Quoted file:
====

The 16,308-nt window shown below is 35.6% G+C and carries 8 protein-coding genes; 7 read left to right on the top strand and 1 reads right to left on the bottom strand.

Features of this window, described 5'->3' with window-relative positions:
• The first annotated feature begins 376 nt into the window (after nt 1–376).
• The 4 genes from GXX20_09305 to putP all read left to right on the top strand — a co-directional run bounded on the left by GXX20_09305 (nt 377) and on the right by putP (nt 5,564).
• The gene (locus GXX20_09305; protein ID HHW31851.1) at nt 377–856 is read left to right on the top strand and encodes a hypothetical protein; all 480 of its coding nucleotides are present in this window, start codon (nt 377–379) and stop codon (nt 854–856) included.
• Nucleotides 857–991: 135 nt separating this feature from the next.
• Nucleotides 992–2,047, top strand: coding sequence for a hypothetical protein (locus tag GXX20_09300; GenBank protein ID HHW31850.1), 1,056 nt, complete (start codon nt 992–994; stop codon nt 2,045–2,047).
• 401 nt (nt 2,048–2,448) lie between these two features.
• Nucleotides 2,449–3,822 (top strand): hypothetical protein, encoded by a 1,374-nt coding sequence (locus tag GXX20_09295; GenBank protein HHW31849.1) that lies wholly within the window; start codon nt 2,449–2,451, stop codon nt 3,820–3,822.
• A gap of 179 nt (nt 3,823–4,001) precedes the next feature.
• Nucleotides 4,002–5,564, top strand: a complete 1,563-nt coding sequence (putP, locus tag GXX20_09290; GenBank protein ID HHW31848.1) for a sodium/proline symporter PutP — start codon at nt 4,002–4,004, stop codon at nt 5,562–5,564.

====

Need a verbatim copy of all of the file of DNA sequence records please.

The 16,308-nt window shown below is 35.6% G+C and carries 8 protein-coding genes; 7 read left to right on the top strand and 1 reads right to left on the bottom strand.

Features of this window, described 5'->3' with window-relative positions:
• The first annotated feature begins 376 nt into the window (after nt 1–376).
• The 4 genes from GXX20_09305 to putP all read left to right on the top strand — a co-directional run bounded on the left by GXX20_09305 (nt 377) and on the right by putP (nt 5,564).
• The gene (locus GXX20_09305; protein ID HHW31851.1) at nt 377–856 is read left to right on the top strand and encodes a hypothetical protein; all 480 of its coding nucleotides are present in this window, start codon (nt 377–379) and stop codon (nt 854–856) included.
• Nucleotides 857–991: 135 nt separating this feature from the next.
• Nucleotides 992–2,047, top strand: coding sequence for a hypothetical protein (locus tag GXX20_09300; GenBank protein ID HHW31850.1), 1,056 nt, complete (start codon nt 992–994; stop codon nt 2,045–2,047).
• 401 nt (nt 2,048–2,448) lie between these two features.
• Nucleotides 2,449–3,822 (top strand): hypothetical protein, encoded by a 1,374-nt coding sequence (locus tag GXX20_09295; GenBank protein HHW31849.1) that lies wholly within the window; start codon nt 2,449–2,451, stop codon nt 3,820–3,822.
• A gap of 179 nt (nt 3,823–4,001) precedes the next feature.
• Nucleotides 4,002–5,564, top strand: a complete 1,563-nt coding sequence (putP, locus tag GXX20_09290; GenBank protein ID HHW31848.1) for a sodium/proline symporter PutP — start codon at nt 4,002–4,004, stop codon at nt 5,562–5,564.